'Burning' is a Mysterious Slow Burn, Basically the Korean Gatsby 

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Burning, a Korean mystery, opens Friday at the Capitol Theatre. It was up for the Palme d'Or at the Cannes Film Festival this summer and will be the South Korean entry in the Foreign Language Film category at next year's Academy Awards.

Written and directed by Chang-dong Lee (Poetry, Secret Sunshine), and based on the short story "Barn Burning" by Haruki Marukami, itself an adaptation of William Faulkner's famous short story "Barn Burning" from 1939, the film follows a mysterious triangular relationship between a lower-class young man, Jongsu (Ah-in Yoo); an upper-class man, Ben (The Walking Dead's Steven Yeun); and the woman between them, Haemi (Jong-seo Jeon).

The source material is rich in themes of class conflict, paternal influence, jealousy, justice and revenge. And while the simmering film explores all of these to varying degrees, the effect is muted, the conclusion unsatisfying. It's definitely a 'journey-not-the-destination' movie. Some viewers may appreciate the seductive, mysterious route, but others will no doubt find it simply boring. This is a symptom, in my experience, of film adaptations of short stories, which tend to rely on atmospherics in the absence of scripted material. Most viewers will likely experience, as I did, that there's just not enough dialogue or plot for a film that's two-and-a-half hours long.

That said, there is much to recommend. Ben is first introduced when Jongsu picks up Haemi from the airport after a long trip to Africa. Jongsu grew up with Haemi and recently rekindled a relationship that he has reason to believe is trending toward an exclusive romance. He recently slept with her, for example. So he's naturally jealous of the wealthy stranger whom Haemi met at the Nairobi airport. They all go out to dinner, and every exchange between Jongsu and Ben is laced with class recognition and resentment. "What do you do for a living, if I may ask?" Jongsu asks Ben early on. "I play," Ben says.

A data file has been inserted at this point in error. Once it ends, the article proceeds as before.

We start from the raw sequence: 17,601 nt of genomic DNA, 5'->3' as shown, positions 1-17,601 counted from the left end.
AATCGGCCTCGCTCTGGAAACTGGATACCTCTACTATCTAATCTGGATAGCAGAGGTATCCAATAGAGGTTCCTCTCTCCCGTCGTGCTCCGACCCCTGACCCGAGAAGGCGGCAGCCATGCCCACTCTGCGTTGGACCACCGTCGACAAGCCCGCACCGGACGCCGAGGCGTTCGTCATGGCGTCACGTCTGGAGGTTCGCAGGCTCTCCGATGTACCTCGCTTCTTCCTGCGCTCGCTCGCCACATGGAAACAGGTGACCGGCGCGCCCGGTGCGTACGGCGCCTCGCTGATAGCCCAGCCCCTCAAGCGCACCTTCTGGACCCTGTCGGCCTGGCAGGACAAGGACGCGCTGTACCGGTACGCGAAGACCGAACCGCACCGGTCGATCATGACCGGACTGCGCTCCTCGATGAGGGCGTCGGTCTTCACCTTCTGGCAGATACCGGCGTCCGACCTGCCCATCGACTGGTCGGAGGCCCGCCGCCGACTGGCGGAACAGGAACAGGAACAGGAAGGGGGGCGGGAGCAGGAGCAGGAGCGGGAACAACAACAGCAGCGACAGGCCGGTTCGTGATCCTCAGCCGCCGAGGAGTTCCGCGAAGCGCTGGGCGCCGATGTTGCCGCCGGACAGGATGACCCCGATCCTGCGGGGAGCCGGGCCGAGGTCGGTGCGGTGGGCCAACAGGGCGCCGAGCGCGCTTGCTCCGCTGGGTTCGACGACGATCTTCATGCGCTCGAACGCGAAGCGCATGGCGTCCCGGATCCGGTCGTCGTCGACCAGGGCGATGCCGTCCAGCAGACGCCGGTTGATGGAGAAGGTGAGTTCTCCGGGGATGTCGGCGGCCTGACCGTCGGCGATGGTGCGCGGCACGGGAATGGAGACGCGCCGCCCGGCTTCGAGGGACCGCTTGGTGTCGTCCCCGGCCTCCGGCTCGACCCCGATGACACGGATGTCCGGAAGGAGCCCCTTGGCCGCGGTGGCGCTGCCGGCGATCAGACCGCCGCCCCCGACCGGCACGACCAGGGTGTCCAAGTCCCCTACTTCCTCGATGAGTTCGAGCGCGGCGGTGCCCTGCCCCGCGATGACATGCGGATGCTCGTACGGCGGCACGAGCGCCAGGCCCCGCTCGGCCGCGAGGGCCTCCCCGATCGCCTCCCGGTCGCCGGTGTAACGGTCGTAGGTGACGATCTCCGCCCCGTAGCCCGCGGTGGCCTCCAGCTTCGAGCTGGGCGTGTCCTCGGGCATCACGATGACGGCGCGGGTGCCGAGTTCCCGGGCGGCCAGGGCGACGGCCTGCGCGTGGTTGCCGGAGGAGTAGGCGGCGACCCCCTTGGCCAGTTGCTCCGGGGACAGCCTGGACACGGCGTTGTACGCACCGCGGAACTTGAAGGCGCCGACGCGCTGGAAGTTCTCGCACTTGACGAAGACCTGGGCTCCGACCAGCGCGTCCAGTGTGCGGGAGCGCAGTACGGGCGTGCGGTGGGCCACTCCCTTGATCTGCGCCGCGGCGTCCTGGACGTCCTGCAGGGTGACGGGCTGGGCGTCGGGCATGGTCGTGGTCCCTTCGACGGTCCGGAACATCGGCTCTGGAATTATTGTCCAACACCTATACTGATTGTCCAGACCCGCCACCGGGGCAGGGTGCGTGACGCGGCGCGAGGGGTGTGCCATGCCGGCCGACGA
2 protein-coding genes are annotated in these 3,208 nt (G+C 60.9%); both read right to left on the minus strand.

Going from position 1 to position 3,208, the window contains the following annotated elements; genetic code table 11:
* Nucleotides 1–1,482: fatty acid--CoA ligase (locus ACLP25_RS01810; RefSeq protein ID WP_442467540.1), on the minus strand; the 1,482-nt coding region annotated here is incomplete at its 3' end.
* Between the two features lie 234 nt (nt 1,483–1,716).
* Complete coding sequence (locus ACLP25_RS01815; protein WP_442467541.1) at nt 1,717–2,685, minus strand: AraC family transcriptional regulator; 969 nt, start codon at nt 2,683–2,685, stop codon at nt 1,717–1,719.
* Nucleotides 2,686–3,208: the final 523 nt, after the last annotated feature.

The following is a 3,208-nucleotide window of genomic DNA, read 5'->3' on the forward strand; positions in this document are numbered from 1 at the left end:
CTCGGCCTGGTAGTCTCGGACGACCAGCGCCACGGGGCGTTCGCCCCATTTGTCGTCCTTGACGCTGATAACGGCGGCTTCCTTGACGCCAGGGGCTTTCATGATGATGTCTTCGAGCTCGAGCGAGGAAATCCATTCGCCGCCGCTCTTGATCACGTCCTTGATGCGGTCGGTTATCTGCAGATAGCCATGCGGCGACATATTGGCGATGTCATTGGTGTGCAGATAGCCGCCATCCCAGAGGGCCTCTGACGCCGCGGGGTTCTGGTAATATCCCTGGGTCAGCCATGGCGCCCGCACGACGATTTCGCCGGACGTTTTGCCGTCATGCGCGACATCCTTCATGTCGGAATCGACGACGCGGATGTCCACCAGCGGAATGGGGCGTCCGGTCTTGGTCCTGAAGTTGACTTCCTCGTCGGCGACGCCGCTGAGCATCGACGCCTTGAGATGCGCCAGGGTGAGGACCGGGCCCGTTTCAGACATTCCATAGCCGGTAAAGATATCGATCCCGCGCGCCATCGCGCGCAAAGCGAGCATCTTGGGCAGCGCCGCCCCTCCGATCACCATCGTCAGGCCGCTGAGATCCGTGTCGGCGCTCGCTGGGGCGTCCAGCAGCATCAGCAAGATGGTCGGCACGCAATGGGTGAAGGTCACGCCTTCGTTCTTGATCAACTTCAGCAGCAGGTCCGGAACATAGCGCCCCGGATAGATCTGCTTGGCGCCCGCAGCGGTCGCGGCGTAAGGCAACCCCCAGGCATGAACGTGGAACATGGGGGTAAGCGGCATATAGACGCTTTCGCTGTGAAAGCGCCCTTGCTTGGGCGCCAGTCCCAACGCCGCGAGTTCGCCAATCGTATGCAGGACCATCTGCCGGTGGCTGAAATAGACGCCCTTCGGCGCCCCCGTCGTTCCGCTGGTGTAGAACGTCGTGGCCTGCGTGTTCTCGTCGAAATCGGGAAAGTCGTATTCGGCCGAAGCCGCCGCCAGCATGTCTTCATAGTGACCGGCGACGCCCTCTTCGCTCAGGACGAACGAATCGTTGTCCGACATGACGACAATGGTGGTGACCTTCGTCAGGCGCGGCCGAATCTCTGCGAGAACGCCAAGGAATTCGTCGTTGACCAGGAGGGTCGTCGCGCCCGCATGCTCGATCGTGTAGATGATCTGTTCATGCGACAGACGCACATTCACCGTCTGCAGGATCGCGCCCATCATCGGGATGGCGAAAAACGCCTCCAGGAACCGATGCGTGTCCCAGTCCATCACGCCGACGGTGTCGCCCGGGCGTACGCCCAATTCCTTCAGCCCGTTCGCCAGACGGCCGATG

The dynamic is often deliciously tense. The scenes with all three characters are forever on the verge of boiling over. When Ben and Haemi visit Jongsu on his family farm, which he's maintaining while his father serves a prison sentence — this is in the rural area directly north of Seoul, near the North Korean border — Ben confides to Jongsu in a post-marijuana haze that he likes to burn down greenhouses. He does it every couple of months, he says, and is never caught because the police don't care. He says he's already picked out the next greenhouse he plans to burn. It's nearby.

This admission drives Jongsu on an obsessive hunt to find out which greenhouse Ben intends to burn. But as this pursuit and the underlying metaphor become the film's ultimate mystery, the earlier and much more interesting mysteries — Who is Ben? What is the source of his wealth? — are completely forgotten.

Among other things, the score is also a triumph. It's a bouncing minimalist bass riff that arrives with force in the film's second half and corroborates the suspicion that this character drama has become, subtly, a full-blown thriller.

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